Unrelenting gloom relieved only occasionally by wrenching trauma; somehow, though, Hannah’s storytelling chops keep the pages turning even as readers begin to resent being drawn into this masochistic morass.

Pub Date: April 23, 2013

ISBN: 978-0-312-57721-6

Page Count: 416

Publisher: St. Martin's

Review Posted Online: Feb. 18, 2013

Kirkus Reviews Issue: March 1, 2013

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More Hallmarkiana, from a shameless expert in the genre.

THE RESCUE

High-stakes weepmeister Sparks (A Walk to Remember, 1999, etc.) opts for a happy ending his fourth time out. His writing has improved—though it's still the equivalent of paint-by-numbers—and he makes use this time of at least a vestige of credible psychology.

That vestige involves the deep dark secret—it has something to do with his father's death when son Taylor was nine—that haunts kind, good 36-year-old local contractor Taylor McAden and makes him withdraw from relationships whenever they start getting serious enough to maybe get permanent. He's done this twice before, and now he does it again with pretty and sweet single mother Denise Holton, age 29, who's moved from Atlanta to Taylor's town of Edenton, North Carolina, in order to devote her time more fully to training her four-year-old son Kyle to overcome the peculiar impediment he has that keeps him from achieving normal language acquisition. Okay? When Denise has a car accident in a bad storm, she's rescued by volunteer fireman Taylor—who also rescues little Kyle after he wanders away from his injured mom in the storm. Love blooms in the weeks that follow—until Taylor suddenly begins putting on the brakes. What is it that holds him back, when there just isn't any question but that he loves Denise and vice versa-not to mention that he's "great" with Kyle, just like a father? It will require a couple of near-death experiences (as fireman Taylor bravely risks his life to save others); emotional steadiness from the intelligent, good, true Denise; and the terrible death of a dear and devoted friend before Taylor will come to the point at last of confiding to Denise the terrible memory of how his father died—and the guilt that's been its legacy to Taylor. The psychological dam broken, love will at last be able to flow.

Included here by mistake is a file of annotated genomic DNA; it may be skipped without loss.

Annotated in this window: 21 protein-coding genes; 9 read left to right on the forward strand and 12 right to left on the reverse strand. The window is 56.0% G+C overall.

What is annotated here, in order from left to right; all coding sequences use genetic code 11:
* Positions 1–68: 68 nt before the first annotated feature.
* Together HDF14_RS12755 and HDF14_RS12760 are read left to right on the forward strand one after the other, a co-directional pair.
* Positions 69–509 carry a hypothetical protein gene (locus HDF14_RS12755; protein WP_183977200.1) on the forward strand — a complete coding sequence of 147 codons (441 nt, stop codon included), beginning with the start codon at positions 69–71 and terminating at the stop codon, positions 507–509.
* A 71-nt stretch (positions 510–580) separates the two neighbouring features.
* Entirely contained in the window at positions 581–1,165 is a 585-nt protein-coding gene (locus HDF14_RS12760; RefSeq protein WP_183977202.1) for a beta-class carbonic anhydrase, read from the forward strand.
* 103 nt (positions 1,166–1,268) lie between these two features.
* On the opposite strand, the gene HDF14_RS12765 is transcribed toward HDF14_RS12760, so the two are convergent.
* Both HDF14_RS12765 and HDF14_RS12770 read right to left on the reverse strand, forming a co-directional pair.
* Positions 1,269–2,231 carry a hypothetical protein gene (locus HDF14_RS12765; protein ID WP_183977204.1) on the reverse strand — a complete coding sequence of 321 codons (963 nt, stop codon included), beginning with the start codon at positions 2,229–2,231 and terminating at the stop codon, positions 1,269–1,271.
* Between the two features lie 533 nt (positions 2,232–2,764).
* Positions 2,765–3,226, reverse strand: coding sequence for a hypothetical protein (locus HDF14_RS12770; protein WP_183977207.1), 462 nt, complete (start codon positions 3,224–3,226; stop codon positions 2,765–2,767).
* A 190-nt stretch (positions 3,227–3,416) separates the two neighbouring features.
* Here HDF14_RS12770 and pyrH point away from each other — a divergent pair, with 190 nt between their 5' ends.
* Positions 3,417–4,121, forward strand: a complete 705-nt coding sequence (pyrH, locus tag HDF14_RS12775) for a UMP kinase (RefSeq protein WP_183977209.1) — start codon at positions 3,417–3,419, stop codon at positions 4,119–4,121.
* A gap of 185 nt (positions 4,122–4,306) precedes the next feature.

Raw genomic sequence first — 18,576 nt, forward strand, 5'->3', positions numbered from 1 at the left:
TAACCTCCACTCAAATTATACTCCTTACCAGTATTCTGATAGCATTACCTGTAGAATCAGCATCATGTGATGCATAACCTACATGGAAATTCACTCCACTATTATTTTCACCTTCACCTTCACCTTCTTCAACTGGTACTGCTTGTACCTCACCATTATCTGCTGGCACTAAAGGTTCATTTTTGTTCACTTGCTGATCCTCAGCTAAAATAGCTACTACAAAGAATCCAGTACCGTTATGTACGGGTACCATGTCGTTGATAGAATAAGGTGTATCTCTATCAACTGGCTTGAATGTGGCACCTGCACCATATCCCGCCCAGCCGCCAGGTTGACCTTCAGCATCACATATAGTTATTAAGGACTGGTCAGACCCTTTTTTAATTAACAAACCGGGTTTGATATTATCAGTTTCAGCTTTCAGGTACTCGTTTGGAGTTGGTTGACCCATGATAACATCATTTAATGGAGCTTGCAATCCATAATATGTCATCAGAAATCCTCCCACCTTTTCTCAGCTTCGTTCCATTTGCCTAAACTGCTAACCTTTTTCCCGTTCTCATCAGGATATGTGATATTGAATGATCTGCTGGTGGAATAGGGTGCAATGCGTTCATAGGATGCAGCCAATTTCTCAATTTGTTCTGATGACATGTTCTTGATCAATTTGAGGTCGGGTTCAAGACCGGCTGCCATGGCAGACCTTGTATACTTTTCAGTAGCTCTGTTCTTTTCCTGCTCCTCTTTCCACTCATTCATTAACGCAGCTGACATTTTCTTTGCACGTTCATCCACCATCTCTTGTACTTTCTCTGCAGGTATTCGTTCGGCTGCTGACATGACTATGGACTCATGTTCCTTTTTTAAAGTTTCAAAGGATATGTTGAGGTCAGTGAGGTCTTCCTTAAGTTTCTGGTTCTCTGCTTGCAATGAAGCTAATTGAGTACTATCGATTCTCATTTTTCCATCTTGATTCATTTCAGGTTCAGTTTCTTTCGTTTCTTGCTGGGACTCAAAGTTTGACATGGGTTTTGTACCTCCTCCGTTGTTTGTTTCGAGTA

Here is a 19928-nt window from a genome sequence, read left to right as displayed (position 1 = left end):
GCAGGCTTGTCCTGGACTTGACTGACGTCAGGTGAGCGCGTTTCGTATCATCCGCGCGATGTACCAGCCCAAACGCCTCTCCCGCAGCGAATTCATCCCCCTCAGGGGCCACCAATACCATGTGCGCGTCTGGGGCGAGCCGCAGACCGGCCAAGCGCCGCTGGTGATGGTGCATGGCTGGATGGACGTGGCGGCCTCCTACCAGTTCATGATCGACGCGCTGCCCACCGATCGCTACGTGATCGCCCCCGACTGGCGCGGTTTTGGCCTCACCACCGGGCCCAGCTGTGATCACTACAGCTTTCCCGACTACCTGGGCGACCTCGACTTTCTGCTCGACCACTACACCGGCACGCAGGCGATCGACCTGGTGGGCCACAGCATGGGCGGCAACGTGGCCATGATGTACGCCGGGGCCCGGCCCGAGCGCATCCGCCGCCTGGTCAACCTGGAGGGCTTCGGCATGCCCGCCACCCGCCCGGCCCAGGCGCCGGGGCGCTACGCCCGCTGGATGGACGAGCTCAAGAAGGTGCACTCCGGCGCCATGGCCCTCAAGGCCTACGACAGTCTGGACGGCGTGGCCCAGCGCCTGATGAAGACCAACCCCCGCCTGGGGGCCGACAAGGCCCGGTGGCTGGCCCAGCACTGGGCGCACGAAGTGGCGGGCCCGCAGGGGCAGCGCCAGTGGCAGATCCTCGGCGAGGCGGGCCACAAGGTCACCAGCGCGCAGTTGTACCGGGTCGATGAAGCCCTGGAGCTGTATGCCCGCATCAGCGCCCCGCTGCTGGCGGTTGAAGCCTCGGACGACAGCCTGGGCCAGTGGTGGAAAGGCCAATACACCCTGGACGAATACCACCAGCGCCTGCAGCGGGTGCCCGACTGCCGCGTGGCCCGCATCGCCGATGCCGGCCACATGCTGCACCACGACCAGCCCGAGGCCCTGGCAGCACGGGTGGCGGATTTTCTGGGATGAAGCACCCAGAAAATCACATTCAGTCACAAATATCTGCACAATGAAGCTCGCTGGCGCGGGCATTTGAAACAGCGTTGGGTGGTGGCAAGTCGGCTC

More Hallmarkiana, from a shameless expert in the genre.

Pub Date: Sept. 19, 2000

ISBN: 0-446-52550-2

Page Count: 352

Publisher: N/A

Review Posted Online: May 20, 2010

Kirkus Reviews Issue: July 15, 2000